209
311
17
52
37
174
31

425
260
16 5
30
79
5
16
35

311
213
98
41
24
7
15
11

34 5
264
81
22
43
3
3
10

381
357
24
10
14

15
15
543
484
59
49
8
116
113
3

-

-

3

-

884
8 38
46
4
40
40 1
38 !
2 [
-

13
13

2

-

-

28
28
4
4

-

Standard hours reflect the workweek for which employees receive their regular straight-tim e salaries and the earnings correspond to these weekly hours.
Workers were distributed as follows: 22 at $ 140 to $ 150; 8 at $ 150 to $ 160; 7 at $ 160 and over.
Transportation, communication, and other public utilities.
Workers were distributed as follows: 14 at $ 140 to $ 145; 23 at $ 145 to $ 150; 6 at $ 150 and over.
Finance, insurance, and real estate.
Excludes data for 2 large department stores.




-

-

_
_
-

_
_
_
_
-

_
_
_
-

13
13
13
_
_
i _
_
- 1 -

10
10
_
-

!

i
li

1
1
-

„
10
10
-

.
.
.

.
_
_

.
-

-

-

-

9
9
-

-

_

_
_

_

_
_
_
_
_
-

_
_
_
_
_
_
_
_
-

_
_
_
_
_
-

_
_
-

.
_
-

.
-

_
-

.
-

_

_

_

-

_
-

-

8
Table A-2. Professional and Technical Occupations

(Average straight-tim e weekly hours and earnings for selected occupations studied on an area basis
by industry division, Detroit, M ich., January I960)
Average

Sex, occupation, and industry division
Men
Draftsmen, leader ......... .............................
Manufacturing -----------------------------Nonmanufacturing -------------------------Services ---------------------------------Draftsmen, senior ---------------------------Manufacturing ---------------------------------------------------Nonmanufacturing -------------------------------------------Public utilities 3 — ......................................... —
Services ----------------------------------------------------------Draftsmen, junior ----------------------------Manufacturing ------------------------------Nonmanufacturing -------------------------Public utilities 3 ----------------------Services --------------------------------------------------T racers —............................... ...................................................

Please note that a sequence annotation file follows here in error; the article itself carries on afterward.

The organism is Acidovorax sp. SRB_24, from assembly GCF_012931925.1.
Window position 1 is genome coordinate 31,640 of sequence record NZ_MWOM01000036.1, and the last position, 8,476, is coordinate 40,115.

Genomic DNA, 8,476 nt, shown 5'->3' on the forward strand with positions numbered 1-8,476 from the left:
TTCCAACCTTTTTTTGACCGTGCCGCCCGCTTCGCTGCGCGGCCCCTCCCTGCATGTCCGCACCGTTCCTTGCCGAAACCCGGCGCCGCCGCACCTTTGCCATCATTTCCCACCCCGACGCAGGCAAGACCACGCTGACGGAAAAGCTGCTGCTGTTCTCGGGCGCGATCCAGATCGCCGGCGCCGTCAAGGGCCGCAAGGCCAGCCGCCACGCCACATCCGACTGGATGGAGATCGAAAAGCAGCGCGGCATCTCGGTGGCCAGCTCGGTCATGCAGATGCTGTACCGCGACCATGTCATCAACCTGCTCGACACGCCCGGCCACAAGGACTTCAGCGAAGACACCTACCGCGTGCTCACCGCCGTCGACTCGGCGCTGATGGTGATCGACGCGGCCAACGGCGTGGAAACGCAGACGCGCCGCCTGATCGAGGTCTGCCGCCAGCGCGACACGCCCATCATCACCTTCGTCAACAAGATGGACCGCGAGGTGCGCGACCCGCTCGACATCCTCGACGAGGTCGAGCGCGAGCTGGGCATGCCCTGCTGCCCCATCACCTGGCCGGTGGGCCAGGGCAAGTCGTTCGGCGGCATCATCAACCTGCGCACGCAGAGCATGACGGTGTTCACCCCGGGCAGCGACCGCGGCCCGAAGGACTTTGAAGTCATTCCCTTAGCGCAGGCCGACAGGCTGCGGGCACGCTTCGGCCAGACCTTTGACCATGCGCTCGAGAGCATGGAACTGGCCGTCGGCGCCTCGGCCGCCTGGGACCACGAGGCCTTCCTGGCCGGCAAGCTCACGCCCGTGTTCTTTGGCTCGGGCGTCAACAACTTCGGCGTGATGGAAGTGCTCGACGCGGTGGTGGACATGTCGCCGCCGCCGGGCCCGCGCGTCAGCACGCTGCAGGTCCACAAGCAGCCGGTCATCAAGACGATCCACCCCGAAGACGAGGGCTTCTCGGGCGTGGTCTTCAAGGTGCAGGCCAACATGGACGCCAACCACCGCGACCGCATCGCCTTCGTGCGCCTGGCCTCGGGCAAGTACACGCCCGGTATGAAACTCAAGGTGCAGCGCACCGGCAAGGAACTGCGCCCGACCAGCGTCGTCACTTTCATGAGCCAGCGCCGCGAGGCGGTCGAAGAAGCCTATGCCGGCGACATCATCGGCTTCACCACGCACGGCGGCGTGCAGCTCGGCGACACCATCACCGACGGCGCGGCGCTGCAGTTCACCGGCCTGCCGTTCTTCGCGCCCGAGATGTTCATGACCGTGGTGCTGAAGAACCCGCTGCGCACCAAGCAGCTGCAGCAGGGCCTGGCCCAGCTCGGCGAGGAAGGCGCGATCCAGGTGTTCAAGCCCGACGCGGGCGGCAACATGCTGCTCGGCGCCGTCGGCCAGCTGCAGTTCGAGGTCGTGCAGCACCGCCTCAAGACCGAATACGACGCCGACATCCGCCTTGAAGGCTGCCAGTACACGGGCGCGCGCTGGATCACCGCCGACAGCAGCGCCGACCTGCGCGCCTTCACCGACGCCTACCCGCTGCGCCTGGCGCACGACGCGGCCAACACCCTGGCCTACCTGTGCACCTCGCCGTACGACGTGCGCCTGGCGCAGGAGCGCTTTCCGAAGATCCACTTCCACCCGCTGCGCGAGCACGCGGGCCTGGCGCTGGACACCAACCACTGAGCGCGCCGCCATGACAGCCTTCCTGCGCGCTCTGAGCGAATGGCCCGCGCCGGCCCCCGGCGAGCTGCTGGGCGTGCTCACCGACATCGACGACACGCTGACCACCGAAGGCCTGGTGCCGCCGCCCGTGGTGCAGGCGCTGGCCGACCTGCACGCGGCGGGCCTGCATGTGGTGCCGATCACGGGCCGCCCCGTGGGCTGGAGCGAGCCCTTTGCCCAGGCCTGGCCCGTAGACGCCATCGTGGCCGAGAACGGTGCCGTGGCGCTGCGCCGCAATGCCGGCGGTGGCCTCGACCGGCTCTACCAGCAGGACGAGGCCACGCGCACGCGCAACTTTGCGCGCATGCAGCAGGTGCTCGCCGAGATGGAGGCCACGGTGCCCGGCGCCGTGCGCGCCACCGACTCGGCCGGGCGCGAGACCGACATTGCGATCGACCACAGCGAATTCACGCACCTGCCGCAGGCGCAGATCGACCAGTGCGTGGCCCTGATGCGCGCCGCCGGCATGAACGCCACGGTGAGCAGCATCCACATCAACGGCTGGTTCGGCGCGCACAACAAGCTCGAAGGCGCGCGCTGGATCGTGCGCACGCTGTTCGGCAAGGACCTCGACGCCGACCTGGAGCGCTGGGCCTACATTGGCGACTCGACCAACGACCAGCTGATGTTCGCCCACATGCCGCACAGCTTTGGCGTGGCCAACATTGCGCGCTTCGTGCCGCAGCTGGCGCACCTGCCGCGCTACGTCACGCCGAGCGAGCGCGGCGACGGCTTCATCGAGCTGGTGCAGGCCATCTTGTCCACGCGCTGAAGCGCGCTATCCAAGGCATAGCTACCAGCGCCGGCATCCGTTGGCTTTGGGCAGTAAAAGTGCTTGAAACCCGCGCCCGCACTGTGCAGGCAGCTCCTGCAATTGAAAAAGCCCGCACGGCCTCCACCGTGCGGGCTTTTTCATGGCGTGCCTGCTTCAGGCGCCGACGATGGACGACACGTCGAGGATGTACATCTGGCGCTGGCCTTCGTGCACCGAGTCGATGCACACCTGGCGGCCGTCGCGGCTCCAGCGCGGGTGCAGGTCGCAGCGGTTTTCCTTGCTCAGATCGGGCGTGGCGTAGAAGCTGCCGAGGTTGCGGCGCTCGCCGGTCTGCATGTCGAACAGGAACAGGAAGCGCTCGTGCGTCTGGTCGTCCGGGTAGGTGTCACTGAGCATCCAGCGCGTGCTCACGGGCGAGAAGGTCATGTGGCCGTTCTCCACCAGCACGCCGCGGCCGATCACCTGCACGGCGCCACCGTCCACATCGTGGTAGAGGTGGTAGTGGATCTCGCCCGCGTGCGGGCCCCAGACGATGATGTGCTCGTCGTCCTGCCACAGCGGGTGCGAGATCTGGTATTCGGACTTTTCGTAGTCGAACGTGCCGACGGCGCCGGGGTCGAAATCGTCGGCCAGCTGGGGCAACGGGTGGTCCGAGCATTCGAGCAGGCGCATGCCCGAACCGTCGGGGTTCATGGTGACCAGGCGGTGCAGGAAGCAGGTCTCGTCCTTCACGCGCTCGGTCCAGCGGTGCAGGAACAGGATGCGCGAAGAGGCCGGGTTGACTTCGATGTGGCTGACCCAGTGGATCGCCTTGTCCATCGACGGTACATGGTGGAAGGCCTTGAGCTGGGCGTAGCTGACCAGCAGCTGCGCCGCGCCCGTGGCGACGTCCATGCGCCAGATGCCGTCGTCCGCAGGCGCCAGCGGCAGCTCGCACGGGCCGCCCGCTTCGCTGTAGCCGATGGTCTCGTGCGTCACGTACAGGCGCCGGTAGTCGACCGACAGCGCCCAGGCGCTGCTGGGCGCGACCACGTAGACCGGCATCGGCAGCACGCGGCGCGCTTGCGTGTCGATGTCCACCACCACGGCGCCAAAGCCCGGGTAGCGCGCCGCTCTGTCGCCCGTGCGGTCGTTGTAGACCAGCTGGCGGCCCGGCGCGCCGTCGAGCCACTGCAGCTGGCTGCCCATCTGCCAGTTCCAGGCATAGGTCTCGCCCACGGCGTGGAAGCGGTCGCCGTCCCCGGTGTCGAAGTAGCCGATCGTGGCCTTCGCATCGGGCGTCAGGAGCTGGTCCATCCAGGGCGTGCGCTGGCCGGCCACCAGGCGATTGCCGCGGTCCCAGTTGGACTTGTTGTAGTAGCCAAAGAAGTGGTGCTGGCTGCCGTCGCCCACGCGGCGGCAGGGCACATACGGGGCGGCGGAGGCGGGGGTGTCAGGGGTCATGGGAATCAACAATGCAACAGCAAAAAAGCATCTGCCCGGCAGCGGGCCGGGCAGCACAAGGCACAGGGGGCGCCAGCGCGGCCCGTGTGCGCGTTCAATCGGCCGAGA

Manufacturing ---------------------------------------------Women
Nurses, industrial (registered) --------------Manufacturing ------------------------------Nonmanufacturing --------------------------

N um ber
of
workers

1

N U M B E R O F W O R K E R S R E C E IV IN G ST R A IG H T -T IM E W E E K L Y E A R N IN G S O F

*
$
$
$
$
$
$
$
$
$
$
9
$
170.00 $175.00
75. 00 80. 00 85. 00 $90. 00 $95.00 100.00 105.00 110.00 115.00 120.00 125.00 130.00 135.00 140.00 145.00 150.00 $155.00 160.00 $165.00 S
and
and
under
75. 00 80. 00 85. 00 90.00 95. 00 100.00 105.00 110.00 115.00 120.00 125.00 130.00 135.00 140.00 145.00 150.00 155.00 160.00 165.00 170.00 175.00 over
$

W eekly
W eekly j
earnings
(Standard) (Standard) $

719
498
221
211
2, 839
2, 022
817
142
669
1, 338
926
412
49
354
241
199

40. 0
40. 0
40. 0
40. 0
40. 0
40. 0
40. 0
39. 0
40. 0
40. 0
40. 0
39. 5
39. 0
39. 5
40. 0
40. 0

497
445
52

40. 0
40. 0
39. 5

$
i

163.50
163.50
163.00
164.00
141.50
141.50
143.00
129.50
146.00
98.50
100.50
94.50
104.00
93.50
91.00
90.00
102.00
103.00
93.00

_
- !
- !
i
-

$

_
-

_

i

'
-

1

.
-

2
2

_

-

~
-

176 42 1 59
4100 1 28 ' 18
*76 | 14 ! 41
75 j 14 40
6 29 15 25
25 i 9 | 22
t
5
5

12
6
6
!_________

14
13
1

-

J

6
5
1

_
18
18

-

-

100 163
64 104